Dave Winkel was born on March 10, 1931, in Sibley, Iowa. He was raised in this small farming community, as Dave gratefully puts it, by the right set of parents in the right sort of community at the right time. He graduated from Iowa State University in 1952 with a B.S. in chemistry and botany. To the consternation of his undergraduate advisor, he took courses in machine shop and foundry. His college experience left Dave with a love of science, engineering, and teaching. He earned the Ph.D. in physical chemistry at Iowa State in 1957 with research on electron field emission from iridium surfaces. His shop skills proved invaluable in his research.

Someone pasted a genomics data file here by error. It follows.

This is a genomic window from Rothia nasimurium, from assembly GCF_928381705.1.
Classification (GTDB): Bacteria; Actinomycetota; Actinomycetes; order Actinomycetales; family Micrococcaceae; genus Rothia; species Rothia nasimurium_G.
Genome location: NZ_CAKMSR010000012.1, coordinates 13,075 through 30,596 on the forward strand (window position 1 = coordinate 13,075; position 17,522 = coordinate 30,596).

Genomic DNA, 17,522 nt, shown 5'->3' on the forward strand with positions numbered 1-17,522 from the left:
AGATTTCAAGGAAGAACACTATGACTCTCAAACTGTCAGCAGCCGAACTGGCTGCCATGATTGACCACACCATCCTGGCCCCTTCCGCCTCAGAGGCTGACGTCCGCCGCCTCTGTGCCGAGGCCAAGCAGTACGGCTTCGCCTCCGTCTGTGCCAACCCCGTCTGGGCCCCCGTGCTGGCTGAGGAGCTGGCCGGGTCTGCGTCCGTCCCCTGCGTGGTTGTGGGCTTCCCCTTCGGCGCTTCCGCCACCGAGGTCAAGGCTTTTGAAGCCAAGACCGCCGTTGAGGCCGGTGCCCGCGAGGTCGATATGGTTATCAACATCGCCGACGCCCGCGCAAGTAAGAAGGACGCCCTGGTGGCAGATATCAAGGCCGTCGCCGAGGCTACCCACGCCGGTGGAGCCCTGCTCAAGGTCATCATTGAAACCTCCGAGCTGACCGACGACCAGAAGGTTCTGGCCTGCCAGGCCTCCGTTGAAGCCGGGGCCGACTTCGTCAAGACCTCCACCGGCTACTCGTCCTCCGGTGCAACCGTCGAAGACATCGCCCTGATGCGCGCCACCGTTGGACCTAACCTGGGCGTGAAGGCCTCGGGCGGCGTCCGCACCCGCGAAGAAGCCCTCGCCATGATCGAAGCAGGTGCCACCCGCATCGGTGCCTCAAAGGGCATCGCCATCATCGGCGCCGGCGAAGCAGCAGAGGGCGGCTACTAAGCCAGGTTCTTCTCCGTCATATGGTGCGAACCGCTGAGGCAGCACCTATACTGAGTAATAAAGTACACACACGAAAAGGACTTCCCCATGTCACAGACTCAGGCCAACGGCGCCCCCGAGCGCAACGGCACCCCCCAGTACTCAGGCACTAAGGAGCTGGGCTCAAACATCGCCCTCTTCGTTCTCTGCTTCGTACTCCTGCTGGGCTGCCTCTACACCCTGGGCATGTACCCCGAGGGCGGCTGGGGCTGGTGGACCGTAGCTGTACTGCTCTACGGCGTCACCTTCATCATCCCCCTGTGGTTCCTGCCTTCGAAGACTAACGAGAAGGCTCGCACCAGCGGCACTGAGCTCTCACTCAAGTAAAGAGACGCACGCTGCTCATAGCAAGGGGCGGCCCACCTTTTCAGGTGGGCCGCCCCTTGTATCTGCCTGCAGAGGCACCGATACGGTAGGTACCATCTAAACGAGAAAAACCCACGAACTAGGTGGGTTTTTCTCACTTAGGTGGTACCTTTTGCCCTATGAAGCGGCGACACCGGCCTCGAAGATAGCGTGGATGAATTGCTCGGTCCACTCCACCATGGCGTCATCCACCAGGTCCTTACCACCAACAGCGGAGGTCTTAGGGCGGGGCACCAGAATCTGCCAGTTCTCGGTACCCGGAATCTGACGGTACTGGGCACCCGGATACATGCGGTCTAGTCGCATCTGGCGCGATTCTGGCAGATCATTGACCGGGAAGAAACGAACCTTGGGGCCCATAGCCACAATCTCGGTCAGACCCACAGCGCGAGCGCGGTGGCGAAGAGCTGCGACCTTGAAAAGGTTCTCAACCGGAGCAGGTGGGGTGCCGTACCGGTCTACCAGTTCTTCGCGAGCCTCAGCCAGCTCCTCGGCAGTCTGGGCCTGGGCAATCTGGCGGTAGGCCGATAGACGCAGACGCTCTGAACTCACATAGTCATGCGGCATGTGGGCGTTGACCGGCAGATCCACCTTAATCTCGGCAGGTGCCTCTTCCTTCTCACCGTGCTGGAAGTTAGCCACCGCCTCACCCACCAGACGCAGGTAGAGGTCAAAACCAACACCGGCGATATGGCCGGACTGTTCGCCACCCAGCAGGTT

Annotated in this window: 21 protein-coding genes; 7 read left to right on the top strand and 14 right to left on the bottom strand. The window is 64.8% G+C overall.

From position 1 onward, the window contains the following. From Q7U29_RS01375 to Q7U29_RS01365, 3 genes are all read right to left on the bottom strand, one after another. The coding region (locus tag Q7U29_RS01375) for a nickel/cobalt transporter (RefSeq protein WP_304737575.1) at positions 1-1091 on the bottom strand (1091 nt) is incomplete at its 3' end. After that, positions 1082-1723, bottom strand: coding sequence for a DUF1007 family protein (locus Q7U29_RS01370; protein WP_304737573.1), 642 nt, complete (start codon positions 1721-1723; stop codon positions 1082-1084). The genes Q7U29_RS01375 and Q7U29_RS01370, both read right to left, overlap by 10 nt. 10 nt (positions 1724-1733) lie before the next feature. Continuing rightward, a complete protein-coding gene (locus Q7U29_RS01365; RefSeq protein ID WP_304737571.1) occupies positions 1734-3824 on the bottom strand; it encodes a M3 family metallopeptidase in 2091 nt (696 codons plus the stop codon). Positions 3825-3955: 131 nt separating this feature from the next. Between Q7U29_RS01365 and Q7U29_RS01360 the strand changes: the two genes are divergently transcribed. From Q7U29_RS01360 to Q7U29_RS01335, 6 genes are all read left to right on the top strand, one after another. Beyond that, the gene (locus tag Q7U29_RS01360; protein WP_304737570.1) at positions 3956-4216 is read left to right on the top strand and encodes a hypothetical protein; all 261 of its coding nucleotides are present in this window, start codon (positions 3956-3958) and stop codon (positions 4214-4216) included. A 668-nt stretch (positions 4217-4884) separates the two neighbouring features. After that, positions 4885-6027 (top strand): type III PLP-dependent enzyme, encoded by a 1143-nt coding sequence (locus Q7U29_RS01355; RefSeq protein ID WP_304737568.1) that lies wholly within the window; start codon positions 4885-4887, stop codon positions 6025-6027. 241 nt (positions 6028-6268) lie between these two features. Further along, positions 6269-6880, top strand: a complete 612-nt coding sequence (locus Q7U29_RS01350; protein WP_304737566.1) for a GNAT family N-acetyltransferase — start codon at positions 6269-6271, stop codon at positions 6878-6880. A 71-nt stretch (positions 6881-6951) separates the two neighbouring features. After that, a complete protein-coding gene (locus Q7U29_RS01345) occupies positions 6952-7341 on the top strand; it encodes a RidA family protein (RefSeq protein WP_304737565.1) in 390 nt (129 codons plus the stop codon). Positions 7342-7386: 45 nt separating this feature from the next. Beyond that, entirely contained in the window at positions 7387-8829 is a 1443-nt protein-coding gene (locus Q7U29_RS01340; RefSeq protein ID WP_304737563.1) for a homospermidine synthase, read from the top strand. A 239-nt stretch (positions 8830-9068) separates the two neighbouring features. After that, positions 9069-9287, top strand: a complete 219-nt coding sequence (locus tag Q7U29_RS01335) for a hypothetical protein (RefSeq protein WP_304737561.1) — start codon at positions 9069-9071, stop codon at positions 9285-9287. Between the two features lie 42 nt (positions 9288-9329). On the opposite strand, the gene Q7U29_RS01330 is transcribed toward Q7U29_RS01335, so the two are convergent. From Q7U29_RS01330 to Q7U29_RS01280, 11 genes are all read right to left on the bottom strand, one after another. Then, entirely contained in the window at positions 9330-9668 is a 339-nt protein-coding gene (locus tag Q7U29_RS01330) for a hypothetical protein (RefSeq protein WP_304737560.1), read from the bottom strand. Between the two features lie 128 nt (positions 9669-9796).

In 1957, Dave joined the Chemistry Department at the University of Wyoming, fulfilling a long-time wish to live in Wild Wyoming. He established a research program in surface chemistry and developed a theory of pendant drop for measuring surface tension in liquid metals. He computed tables of pendant drop using a Bendix G15 magnetic-drum computer, which contained all of 2000 words of memory. He was promoted to associate professor in 1962 and to professor in 1967. In 1962-64 he was visiting professor at Indiana University in Harrison Shull and Stanley Hagstrom’s quantum chemistry group, where he used the university’s IBM 709 computer to solve the Schroedinger equation for diatomic molecules. Here he developed a fascination with digital logic and computer architecture that was to set the direction of his professional life.